76 Devcorp quietly decided that it would be nice for them if they could just close Filbert Street between 10th and 11th Streets to make their project even bigger.  Without any public announcement or discussion, lawyers for 76 Devcorp included language in a parking refinance bill to remove Filbert Street from the street grid completely. Naturally, Mayor Kenney claimed "it wasn't me," and Councilman Squilla said he didn't know about the included language because he literally did not read a bill that he signed. And that might be just about all you need to know about how Councilman Squilla governs. 

“Unfortunately I never saw it because it came last minute, and I wasn’t in the office,” Squilla said. “I don’t know if I would have caught it if I read it.”

A Kenney spokesperson, however, said the city never directed Grigos to work with Squilla on the Filbert Street language, which would have helped facilitate the construction of the proposed arena.

“Any conversations regarding this language occurred after it was added by the Sixers,” Kenney spokesperson Kevin Lessard said. “The administration was never in favor of this language.”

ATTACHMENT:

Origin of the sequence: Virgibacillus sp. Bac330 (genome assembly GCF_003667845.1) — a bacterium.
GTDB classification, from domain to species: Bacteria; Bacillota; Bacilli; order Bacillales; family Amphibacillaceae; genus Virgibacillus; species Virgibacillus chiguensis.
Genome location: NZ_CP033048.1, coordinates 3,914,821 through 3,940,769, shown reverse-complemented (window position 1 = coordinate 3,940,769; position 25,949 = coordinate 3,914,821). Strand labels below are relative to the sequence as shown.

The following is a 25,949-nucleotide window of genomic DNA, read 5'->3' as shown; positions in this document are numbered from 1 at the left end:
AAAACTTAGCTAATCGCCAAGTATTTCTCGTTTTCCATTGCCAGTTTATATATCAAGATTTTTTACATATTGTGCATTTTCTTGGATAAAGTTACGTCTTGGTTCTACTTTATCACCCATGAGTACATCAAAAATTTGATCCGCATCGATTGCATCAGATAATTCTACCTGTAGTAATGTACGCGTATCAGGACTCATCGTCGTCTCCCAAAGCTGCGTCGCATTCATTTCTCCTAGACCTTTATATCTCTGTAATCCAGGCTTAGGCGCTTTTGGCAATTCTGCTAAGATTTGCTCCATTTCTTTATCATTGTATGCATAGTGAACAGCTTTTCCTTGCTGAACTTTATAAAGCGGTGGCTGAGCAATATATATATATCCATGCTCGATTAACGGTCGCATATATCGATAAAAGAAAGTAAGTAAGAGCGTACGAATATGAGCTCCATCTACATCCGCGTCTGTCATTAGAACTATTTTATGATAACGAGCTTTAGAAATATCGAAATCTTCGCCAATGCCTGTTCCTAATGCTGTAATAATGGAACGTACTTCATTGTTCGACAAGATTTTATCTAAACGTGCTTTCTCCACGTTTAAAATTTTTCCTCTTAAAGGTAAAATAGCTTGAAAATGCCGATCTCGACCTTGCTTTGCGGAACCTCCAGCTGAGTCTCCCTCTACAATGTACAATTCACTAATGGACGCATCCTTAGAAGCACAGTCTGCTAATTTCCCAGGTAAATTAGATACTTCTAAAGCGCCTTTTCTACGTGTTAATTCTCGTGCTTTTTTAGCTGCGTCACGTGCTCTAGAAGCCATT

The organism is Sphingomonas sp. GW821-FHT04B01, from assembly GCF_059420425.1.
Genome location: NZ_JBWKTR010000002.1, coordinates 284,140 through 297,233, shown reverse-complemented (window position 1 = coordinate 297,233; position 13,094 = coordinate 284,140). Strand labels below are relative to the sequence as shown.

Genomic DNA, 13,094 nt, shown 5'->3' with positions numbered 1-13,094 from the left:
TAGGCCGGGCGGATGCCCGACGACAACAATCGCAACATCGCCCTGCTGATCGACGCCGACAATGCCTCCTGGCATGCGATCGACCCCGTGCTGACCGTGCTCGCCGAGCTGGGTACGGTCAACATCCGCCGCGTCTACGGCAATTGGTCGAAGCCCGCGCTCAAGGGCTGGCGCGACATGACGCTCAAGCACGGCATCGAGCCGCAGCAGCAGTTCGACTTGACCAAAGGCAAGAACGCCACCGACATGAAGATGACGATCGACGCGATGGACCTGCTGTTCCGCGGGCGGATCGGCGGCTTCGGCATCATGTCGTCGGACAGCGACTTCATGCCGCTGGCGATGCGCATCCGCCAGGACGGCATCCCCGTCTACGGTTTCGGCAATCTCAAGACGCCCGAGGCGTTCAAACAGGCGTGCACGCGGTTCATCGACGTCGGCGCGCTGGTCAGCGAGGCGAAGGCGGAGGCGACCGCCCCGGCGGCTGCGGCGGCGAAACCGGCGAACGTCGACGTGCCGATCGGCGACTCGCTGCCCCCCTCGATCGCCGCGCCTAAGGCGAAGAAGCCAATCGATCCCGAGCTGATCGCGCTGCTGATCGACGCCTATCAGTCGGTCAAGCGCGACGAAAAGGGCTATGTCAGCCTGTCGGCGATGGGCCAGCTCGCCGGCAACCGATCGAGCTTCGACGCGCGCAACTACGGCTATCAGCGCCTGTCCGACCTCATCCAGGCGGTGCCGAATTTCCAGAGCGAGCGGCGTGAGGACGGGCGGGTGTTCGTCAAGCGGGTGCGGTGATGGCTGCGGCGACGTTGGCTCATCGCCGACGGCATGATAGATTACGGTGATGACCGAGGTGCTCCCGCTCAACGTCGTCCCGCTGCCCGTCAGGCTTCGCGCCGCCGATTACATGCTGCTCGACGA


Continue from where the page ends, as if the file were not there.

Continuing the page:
The mystery over the origin of the Filbert Street provision has lingered in the minds of many Chinatown residents and advocates who are worried that the arena could displace Center City’s vibrant Asian American community. They said they felt betrayed that the legislation would be considered before a community engagement process could be completed — something Squilla promised wouldn’t happen.

Why are lawyers for developers writing language for city council bills in the first place?  We don't have a practical answer for this, but it could have something to do with the massive amounts of money that real estate and building trades industries pour in to Philadelphia politics. You can throw Alan Domb out of the reporting mix and still see how much money from real estate and building trades goes in to politics.